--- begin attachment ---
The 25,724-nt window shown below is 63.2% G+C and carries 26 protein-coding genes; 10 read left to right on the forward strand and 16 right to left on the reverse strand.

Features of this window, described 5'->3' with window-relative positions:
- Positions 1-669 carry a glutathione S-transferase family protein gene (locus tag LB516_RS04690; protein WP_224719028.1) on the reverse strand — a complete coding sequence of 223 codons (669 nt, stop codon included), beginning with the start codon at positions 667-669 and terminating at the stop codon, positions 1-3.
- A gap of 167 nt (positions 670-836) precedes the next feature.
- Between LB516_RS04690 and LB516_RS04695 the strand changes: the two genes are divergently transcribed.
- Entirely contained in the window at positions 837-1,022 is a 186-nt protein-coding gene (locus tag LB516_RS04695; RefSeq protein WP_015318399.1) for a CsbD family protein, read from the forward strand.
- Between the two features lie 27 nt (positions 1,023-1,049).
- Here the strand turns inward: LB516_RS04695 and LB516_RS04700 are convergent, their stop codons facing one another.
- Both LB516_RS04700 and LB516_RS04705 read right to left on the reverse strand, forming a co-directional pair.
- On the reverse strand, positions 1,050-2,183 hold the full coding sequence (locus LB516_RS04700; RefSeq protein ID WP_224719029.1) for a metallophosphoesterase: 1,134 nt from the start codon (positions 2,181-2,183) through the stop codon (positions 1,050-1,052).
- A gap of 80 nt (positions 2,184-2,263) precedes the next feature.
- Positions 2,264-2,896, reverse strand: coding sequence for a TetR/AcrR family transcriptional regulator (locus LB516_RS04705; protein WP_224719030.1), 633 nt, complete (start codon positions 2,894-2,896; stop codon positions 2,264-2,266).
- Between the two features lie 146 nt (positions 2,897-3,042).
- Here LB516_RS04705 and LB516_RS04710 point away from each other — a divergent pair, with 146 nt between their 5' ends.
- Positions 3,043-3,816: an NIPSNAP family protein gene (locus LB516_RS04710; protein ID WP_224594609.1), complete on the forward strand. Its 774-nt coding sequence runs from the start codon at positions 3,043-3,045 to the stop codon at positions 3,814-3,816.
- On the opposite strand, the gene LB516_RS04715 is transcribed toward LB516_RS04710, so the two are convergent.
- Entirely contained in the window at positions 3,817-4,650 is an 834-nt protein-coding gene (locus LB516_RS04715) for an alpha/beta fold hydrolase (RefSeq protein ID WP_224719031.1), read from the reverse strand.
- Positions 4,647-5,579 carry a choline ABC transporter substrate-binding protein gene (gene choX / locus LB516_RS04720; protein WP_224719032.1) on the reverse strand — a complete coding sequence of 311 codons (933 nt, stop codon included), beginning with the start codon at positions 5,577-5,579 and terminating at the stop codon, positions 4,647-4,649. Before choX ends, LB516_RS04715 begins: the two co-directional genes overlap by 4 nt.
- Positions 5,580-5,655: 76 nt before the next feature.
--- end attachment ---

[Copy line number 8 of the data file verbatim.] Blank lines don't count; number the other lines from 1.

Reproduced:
- Here the strand turns inward: LB516_RS04695 and LB516_RS04700 are convergent, their stop codons facing one another.